An ongoing extinction

Australian_Reef

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I think it’s important to remember 7 mths is still very early days and not to give up hope on the tank yet . You don’t need more rock in your display, if that’s how you like it, but you do need to make up for it elsewhere in the sump to get the filtration…Rock or other media. You likely have high nutrients and the green water is just keeping them down so the tests don’t show it. Something is very wrong there algae on rocks yes, in water volume to that degree is strange. Are you dosing anything?

Need that ICP test. I’d say metals.. but your inverts are fine, so prob not that. Definitely no iron getting in there?

I wouldn’t start changing antytginh quickly, just go bask to basics. Get the ICP, probably several. Dont add anymore corals until you know what’s going on.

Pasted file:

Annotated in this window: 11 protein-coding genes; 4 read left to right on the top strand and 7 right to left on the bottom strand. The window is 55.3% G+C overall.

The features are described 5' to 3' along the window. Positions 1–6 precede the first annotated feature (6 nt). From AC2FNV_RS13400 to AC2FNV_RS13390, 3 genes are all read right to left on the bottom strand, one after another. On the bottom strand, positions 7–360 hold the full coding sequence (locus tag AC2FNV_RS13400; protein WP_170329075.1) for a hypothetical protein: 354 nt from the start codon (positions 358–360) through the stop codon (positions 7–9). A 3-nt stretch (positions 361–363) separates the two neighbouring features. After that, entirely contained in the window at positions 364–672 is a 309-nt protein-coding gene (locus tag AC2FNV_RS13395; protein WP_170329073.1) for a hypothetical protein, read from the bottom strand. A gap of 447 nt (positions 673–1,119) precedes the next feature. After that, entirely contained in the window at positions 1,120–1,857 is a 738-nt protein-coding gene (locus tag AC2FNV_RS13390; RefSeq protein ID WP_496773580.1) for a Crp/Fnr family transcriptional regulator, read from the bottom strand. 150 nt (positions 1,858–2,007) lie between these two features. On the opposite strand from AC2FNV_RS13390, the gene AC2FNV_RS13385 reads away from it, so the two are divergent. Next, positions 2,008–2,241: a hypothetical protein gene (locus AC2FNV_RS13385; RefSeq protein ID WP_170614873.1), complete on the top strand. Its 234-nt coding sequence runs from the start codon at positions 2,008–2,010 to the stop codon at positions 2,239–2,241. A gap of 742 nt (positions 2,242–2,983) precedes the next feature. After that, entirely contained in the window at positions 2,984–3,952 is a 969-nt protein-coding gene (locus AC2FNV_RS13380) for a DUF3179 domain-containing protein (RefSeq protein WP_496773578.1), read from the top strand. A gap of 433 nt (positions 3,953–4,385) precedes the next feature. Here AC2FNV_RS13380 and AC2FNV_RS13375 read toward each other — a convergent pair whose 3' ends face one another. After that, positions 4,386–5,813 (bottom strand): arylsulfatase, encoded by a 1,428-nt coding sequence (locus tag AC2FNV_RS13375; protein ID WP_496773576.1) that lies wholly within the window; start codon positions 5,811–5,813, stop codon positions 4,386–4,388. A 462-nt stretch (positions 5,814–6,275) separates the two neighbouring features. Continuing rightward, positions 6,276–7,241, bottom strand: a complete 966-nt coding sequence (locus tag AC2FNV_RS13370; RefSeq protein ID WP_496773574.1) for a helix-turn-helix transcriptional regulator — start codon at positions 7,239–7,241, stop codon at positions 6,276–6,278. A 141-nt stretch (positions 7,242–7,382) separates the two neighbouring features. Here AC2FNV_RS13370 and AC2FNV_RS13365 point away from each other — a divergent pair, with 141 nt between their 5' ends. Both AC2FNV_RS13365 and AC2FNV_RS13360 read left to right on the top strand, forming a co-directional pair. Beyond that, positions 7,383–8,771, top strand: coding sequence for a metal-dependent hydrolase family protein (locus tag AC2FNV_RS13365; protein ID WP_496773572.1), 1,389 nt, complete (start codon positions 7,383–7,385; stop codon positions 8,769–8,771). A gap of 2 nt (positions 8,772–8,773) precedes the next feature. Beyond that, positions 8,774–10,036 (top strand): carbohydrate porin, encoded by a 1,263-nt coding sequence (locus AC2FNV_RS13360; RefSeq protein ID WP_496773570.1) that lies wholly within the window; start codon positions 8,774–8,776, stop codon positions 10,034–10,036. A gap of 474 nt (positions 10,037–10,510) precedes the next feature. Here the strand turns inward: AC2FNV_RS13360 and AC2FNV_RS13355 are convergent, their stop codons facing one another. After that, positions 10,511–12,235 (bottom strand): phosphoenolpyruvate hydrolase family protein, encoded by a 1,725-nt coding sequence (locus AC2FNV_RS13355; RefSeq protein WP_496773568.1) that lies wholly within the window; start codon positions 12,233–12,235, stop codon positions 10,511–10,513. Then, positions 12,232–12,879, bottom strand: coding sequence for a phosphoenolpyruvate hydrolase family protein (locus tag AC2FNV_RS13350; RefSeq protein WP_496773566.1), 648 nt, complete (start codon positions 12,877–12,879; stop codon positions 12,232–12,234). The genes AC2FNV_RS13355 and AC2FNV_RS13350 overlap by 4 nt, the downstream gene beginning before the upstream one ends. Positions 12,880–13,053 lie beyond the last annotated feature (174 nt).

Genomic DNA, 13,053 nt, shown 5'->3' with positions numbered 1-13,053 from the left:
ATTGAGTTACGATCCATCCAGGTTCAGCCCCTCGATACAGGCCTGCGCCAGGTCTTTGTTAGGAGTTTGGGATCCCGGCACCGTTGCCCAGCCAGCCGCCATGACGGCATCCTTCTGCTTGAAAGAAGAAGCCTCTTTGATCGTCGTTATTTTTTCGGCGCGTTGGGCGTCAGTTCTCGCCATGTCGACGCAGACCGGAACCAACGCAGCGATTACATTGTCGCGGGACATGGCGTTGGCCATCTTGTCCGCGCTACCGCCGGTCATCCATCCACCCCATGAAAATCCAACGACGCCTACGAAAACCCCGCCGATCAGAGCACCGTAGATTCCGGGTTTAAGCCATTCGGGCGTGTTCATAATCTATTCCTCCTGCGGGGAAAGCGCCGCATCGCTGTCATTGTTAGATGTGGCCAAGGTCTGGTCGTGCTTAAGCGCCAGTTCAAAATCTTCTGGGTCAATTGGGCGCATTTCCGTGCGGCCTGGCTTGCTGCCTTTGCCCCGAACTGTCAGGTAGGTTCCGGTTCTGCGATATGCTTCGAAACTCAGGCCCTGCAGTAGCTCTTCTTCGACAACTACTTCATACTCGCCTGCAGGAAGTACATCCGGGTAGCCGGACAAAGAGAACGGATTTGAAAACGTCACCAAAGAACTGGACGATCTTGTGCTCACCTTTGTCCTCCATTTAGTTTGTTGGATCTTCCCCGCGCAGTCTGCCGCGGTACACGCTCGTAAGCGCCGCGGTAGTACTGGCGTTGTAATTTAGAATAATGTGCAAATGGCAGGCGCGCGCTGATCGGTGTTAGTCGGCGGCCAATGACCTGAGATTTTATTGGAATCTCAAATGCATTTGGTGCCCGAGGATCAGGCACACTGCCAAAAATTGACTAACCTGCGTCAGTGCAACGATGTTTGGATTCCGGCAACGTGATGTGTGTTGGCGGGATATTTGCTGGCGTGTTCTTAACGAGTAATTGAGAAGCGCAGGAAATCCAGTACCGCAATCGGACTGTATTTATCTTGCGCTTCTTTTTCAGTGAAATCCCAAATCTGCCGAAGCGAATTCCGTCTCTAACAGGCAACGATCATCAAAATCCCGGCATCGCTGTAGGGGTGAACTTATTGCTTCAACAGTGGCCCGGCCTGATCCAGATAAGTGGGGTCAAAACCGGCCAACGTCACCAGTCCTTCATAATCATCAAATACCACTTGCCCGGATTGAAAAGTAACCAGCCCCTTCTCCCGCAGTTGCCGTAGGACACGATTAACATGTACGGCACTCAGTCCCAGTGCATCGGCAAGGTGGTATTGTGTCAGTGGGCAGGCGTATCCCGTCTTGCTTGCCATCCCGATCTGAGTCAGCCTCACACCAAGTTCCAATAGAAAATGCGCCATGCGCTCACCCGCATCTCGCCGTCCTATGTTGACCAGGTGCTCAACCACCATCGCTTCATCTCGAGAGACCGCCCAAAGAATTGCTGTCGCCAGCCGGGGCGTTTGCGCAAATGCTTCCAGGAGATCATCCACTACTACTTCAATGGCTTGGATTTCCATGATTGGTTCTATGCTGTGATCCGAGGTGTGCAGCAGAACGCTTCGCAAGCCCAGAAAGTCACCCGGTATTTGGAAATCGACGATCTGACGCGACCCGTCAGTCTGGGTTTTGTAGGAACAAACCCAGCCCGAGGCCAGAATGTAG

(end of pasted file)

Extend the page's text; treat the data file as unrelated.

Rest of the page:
How are the corals dying? Quick or slow? Always the same or different? If it’s happening in all your tanks then it’s obviously systemic… I’d say something in your top up/salt water at the source. Or temperature.
 
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I think it’s important to remember 7 mths is still very early days and not to give up hope on the tank yet . You don’t need more rock in your display, if that’s how you like it, but you do need to make up for it elsewhere in the sump to get the filtration…Rock or other media. You likely have high nutrients and the green water is just keeping them down so the tests don’t show it. Something is very wrong there algae on rocks yes, in water volume to that degree is strange. Are you dosing anything?

Need that ICP test. I’d say metals.. but your inverts are fine, so prob not that. Definitely no iron getting in there?

I wouldn’t start changing antytginh quickly, just go bask to basics. Get the ICP, probably several. Dont add anymore corals until you know what’s going on.

How are the corals dying? Quick or slow? Always the same or different? If it’s happening in all your tanks then it’s obviously systemic… I’d say something in your top up/salt water at the source. Or temperature.
Yes I have biological filter media (Sorry I forgot to mention that)
As I mentioned I don't dose anything.